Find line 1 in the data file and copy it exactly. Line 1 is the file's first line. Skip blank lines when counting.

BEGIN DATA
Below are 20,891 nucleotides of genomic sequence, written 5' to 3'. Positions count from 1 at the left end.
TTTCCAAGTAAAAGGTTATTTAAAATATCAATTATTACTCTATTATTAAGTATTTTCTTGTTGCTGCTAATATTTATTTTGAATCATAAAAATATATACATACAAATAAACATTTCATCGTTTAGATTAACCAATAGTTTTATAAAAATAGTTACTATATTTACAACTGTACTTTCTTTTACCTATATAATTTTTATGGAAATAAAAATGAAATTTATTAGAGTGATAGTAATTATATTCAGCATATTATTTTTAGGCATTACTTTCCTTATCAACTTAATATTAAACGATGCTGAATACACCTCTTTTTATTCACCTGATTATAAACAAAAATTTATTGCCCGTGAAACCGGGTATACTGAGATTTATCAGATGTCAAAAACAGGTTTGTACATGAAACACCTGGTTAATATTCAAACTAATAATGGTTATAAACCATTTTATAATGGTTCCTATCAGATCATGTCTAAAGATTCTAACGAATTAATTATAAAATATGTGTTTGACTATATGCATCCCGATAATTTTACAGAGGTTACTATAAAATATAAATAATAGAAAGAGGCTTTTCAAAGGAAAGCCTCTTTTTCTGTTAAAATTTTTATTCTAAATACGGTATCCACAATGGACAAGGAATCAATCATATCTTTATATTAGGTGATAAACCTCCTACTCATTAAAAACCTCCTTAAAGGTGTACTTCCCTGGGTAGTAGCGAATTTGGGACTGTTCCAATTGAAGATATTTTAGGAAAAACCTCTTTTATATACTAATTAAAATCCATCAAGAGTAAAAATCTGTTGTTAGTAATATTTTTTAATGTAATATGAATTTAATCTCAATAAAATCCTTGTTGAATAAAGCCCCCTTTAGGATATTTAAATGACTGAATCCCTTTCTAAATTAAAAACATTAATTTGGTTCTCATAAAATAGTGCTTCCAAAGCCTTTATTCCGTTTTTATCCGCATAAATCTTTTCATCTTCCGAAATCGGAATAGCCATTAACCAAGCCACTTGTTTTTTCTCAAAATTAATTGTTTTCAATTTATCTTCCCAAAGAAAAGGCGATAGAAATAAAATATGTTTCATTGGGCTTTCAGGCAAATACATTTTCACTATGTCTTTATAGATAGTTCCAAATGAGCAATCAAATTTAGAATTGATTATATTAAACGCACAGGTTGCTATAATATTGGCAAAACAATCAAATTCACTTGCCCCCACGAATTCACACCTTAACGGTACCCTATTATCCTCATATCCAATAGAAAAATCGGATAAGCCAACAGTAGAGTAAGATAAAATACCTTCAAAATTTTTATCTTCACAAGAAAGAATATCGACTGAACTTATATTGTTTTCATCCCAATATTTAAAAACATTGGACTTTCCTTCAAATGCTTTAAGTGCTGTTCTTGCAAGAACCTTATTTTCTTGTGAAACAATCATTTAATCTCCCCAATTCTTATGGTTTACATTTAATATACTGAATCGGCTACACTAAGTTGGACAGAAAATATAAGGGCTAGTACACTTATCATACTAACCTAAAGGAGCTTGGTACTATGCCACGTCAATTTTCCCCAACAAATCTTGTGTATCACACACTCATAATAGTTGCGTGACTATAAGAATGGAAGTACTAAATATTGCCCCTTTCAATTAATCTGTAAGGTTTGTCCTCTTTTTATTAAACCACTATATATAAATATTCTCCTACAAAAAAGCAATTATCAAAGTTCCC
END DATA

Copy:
Below are 20,891 nucleotides of genomic sequence, written 5' to 3'. Positions count from 1 at the left end.